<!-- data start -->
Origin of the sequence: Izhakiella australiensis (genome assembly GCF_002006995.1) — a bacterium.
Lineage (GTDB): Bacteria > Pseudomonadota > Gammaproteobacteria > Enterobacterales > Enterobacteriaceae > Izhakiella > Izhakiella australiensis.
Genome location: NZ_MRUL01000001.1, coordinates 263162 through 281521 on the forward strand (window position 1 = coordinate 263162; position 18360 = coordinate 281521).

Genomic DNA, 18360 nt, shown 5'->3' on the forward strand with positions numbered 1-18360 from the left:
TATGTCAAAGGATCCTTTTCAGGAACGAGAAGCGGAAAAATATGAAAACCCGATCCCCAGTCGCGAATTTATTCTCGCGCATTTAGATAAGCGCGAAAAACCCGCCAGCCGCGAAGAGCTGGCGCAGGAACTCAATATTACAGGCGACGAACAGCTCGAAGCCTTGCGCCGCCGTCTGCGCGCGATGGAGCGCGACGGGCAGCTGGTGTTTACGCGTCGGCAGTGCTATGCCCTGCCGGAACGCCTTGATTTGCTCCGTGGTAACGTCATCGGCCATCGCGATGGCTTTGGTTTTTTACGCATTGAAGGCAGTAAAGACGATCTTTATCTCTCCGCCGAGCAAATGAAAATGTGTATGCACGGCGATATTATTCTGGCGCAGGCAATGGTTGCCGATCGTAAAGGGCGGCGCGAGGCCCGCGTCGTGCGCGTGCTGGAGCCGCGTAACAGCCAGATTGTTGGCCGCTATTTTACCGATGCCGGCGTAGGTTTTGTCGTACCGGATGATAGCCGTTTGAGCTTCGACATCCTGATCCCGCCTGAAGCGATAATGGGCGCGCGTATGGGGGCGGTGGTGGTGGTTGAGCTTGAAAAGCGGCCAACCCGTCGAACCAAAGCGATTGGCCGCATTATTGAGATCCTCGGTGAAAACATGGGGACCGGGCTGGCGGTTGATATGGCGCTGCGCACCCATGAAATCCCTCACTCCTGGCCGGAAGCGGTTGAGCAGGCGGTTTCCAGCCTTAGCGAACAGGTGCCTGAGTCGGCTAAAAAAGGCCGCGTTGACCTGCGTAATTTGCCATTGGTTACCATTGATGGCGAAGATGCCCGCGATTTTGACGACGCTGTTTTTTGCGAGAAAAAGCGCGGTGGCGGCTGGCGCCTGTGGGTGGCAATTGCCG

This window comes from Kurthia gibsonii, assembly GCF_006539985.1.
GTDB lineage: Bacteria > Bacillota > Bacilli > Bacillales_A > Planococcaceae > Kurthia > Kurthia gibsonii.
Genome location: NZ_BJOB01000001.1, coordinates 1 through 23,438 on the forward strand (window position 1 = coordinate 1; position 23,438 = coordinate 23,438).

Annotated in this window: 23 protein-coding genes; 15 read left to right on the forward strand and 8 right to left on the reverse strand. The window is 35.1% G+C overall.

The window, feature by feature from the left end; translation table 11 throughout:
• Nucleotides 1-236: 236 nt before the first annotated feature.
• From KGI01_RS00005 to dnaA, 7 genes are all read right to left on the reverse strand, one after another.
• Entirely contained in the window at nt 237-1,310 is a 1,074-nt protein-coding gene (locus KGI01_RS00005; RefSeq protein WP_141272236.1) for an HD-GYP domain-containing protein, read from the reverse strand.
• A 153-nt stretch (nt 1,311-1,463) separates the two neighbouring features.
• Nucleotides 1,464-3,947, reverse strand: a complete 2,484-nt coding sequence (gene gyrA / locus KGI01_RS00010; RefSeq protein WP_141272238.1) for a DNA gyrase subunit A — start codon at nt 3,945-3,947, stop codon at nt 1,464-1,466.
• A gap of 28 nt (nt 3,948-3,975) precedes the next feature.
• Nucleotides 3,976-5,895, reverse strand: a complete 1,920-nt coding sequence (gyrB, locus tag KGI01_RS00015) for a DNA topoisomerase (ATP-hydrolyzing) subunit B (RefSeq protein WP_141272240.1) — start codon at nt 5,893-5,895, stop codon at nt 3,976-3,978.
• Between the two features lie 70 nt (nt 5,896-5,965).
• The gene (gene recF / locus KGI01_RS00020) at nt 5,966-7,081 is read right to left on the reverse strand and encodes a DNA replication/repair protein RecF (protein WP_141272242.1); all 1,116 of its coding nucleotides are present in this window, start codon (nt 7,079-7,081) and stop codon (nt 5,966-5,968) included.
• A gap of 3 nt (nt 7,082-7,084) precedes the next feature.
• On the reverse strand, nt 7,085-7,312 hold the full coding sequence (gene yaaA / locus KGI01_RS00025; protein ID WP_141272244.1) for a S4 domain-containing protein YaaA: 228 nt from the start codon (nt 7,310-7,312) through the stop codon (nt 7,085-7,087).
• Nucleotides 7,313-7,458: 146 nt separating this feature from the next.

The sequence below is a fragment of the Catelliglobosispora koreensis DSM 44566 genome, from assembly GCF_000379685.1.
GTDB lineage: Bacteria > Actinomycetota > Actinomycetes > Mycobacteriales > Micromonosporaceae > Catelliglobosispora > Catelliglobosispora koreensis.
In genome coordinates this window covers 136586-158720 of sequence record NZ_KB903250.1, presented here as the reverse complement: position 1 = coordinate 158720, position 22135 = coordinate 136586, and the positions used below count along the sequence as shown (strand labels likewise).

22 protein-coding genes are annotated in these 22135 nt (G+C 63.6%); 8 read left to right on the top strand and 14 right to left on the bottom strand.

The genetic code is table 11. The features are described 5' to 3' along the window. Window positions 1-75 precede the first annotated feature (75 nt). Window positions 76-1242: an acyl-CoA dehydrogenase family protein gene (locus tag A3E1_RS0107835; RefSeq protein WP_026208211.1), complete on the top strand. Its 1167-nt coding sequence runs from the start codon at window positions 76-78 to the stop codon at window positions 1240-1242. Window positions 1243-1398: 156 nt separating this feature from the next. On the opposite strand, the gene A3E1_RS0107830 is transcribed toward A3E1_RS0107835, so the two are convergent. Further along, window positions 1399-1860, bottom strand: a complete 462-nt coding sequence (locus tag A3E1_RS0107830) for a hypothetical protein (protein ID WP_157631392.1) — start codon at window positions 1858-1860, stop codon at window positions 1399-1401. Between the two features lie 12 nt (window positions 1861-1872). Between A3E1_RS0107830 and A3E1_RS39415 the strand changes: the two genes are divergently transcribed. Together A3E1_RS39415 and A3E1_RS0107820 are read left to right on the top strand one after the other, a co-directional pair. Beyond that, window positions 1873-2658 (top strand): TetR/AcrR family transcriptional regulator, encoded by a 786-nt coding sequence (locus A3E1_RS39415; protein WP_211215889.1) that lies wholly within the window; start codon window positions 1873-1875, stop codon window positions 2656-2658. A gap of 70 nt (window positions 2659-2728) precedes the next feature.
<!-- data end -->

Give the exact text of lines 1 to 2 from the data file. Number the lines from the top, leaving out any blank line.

Origin of the sequence: Izhakiella australiensis (genome assembly GCF_002006995.1) — a bacterium.
Lineage (GTDB): Bacteria > Pseudomonadota > Gammaproteobacteria > Enterobacterales > Enterobacteriaceae > Izhakiella > Izhakiella australiensis.